We argue that, if the current Bill is not successful before the Commonwealth Parliament, the Parliament should, at least, amend the Marriage Act to allow the States and Territories to enter this field. This could be achieved by removing the prescriptive definition of ‘marriage’ in s 5 of the Act as a union of a man and a woman. A federal system can flourish only when the sub-national units (in Australia, the States and Territories) are able to legislate in a way that is responsive to their communities; when jurisdictions can legislatively experiment and express community values. Giving the States and Territories the power to legislate with respect to same-sex marriage would allow for federal experimentation and local governance to thrive. Such a move may result in the recognition of same-sex marriages in some jurisdictions and not others. No doubt this may cause some administrative difficulties (for example, couples who have entered into a same-sex marriage in a State jurisdiction may still fall under the federal de facto property settlement legislation). Nonetheless, these are not insurmountable problems (and have been considered, for example, in the United States); they must be weighed against the benefits of allowing local laws to develop in tune with community attitudes.

The amendment of the Marriage Act in this way would also allow for Australia to fulfil its obligations, mentioned earlier, under the Hague Convention of recognising same-sex marriages entered into in foreign jurisdictions. This is currently precluded by the definition limiting the institution to unions between a man and a woman, together with s 88EA of the Act, which makes it clear that a union solemnised in a foreign country between a same-sex couple ‘must not be recognised as a marriage in Australia’. The combined effect of these two sections means that Australia is currently in breach of its international obligations. We strongly recommend they are removed.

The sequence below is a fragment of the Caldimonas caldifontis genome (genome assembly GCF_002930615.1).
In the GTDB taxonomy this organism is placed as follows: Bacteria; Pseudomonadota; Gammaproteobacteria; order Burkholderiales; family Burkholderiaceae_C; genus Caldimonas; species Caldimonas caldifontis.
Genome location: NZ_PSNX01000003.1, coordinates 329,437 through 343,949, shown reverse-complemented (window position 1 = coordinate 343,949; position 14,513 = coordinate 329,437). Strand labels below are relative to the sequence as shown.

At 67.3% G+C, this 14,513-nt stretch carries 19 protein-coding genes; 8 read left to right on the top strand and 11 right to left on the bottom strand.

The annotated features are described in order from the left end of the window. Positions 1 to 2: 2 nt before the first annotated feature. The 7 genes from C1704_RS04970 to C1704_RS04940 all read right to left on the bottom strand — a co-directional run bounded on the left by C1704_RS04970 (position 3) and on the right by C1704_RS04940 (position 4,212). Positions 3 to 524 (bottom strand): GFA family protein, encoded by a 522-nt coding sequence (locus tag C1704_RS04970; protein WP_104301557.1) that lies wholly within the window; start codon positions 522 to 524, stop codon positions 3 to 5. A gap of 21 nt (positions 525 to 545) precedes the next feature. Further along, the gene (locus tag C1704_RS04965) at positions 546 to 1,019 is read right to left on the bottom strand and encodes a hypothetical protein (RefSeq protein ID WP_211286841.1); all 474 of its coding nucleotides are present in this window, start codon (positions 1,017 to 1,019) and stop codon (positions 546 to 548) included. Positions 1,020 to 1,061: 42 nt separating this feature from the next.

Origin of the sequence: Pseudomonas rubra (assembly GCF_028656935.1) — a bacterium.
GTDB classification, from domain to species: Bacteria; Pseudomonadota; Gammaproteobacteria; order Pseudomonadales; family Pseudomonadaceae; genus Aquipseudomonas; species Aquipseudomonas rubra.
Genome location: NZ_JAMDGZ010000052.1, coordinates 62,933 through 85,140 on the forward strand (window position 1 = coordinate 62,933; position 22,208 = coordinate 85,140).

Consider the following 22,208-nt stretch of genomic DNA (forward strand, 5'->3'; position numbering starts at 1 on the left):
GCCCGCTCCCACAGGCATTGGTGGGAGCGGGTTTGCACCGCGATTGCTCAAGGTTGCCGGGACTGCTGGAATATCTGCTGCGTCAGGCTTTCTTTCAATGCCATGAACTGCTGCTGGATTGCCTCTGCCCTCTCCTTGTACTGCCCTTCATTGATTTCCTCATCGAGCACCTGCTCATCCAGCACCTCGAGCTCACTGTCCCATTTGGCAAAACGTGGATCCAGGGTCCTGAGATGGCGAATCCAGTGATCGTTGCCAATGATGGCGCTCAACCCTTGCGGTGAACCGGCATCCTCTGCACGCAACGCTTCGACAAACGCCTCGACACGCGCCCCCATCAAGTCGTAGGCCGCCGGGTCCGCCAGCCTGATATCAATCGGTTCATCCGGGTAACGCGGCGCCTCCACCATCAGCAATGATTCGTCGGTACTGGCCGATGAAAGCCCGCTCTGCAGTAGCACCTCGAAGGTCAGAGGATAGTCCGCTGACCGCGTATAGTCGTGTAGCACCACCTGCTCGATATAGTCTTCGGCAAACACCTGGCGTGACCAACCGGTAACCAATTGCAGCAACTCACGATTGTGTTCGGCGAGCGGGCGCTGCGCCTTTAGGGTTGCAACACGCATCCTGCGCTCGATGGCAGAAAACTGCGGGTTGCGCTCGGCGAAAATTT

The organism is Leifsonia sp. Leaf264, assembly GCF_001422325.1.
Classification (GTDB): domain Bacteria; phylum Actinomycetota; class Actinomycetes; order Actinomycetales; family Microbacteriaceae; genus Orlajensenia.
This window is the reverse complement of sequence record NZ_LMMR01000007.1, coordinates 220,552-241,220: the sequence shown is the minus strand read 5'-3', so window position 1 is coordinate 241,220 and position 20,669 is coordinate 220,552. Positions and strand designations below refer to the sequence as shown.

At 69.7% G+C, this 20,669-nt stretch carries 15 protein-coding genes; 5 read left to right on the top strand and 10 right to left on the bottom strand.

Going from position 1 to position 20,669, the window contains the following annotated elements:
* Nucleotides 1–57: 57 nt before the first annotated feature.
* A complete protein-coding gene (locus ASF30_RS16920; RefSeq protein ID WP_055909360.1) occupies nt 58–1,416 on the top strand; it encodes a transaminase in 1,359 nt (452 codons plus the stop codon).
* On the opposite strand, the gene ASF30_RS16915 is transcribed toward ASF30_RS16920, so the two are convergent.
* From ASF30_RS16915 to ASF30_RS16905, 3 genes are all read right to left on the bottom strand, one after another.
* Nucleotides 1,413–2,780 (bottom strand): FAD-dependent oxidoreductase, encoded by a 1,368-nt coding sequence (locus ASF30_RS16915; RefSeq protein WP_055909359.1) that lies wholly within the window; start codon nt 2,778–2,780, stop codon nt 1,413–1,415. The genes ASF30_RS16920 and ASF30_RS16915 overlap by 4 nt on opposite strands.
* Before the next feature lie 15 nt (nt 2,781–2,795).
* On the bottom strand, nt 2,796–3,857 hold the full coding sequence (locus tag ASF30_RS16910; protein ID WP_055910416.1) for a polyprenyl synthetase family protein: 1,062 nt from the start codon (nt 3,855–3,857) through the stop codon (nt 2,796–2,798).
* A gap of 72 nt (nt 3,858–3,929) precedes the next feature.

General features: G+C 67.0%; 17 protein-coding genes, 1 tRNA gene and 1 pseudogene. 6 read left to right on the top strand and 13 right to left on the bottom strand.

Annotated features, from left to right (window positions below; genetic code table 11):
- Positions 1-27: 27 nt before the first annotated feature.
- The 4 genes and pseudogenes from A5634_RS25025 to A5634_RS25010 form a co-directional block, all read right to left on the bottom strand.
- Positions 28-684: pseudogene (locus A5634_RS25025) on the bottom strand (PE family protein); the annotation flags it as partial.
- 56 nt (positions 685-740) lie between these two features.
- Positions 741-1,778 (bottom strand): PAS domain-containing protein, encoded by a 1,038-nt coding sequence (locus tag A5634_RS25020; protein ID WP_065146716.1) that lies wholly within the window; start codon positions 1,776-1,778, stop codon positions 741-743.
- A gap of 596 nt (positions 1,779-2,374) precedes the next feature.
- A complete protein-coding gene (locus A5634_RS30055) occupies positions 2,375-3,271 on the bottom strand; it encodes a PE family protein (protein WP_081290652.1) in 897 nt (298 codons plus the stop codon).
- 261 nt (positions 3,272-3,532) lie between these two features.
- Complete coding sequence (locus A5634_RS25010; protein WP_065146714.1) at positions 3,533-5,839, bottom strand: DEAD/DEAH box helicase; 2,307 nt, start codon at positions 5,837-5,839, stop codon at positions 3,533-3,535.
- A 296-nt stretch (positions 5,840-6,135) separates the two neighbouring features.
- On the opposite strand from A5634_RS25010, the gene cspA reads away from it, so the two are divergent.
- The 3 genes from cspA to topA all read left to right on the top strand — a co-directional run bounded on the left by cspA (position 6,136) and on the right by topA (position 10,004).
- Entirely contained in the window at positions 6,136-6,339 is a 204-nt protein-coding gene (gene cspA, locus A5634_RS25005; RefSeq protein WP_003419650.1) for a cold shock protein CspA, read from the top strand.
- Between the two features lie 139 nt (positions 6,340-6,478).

The Submission in Support of the Marriage Equality Amendment Bill 2010 was written jointly by Gabrielle Appleby, Dr Laura Grenfell, Anne Hewitt, Associate Professor Alexander Reilly and Professor John Williams of the Law School, University of Adelaide. It was supported by Dr Judith Bannister, Professor Lisa Hill, Cornelia Koch, Rebecca La Forgia, Nicole Lederer, Professor Rosemary Owens, Professor Ngaire Naffine, Beth Nosworthy, Dr Bernadette Richards, Professor Andrew Stewart, Kellie Toole, Dr Alex Wawryk, and Helen Wighton of the University of Adelaide.

[1]           Relationships Act 2003 (Tas); Relationships Act 2008 (Vic); Civil Partnership Act 2008 (ACT); Civil Partnerships Act 2011 (Qld).

[2]           See generally Dan Meagher, The Marriage Power and Same-sex Unions (2010 Gilbert and Tobin Constitutional Law Conference); Geoffrey Lindell, ‘Constitutional Issues Regarding Same-Sex Marriage: A Comparative Survey – North America and Australasia’ (2008) 30 Sydney Law Review 27, 43-4; Geoffrey Lindell, ‘State Legislative Power to enact Same-Sex Marriage Legislation, and the Effect of the Marriage Act 1961 (Cth) as Amended by the Marriage Amendment Act 2004 (Cth)’ (2006) 9 Constitutional Law and Policy Review 25, 27-8; Kristen Walker, ‘The Same-Sex Marriage Debate in Australia’ (2007) 11 International Journal of Human Rights 109, 118-9.

[3]           In Attorney-General (Vic) v Commonwealth (1962) 107 CLR 529 (known as the Marriage Act case) the High Court held that the marriage power’s protection of the institution of marriage meant it excluded any laws purporting to legalise bigamous marriage.  It is possible that such reasoning may apply to same-sex marriage (but see pp 5-8 of this submission on the differing approaches to constitutional interpretation). The Marriage Act case may mean that the Commonwealth would have the power to amend the Marriage Act to ensure it covered the field against State same-sex marriage legislation as part of the incidental aspect of the marriage power.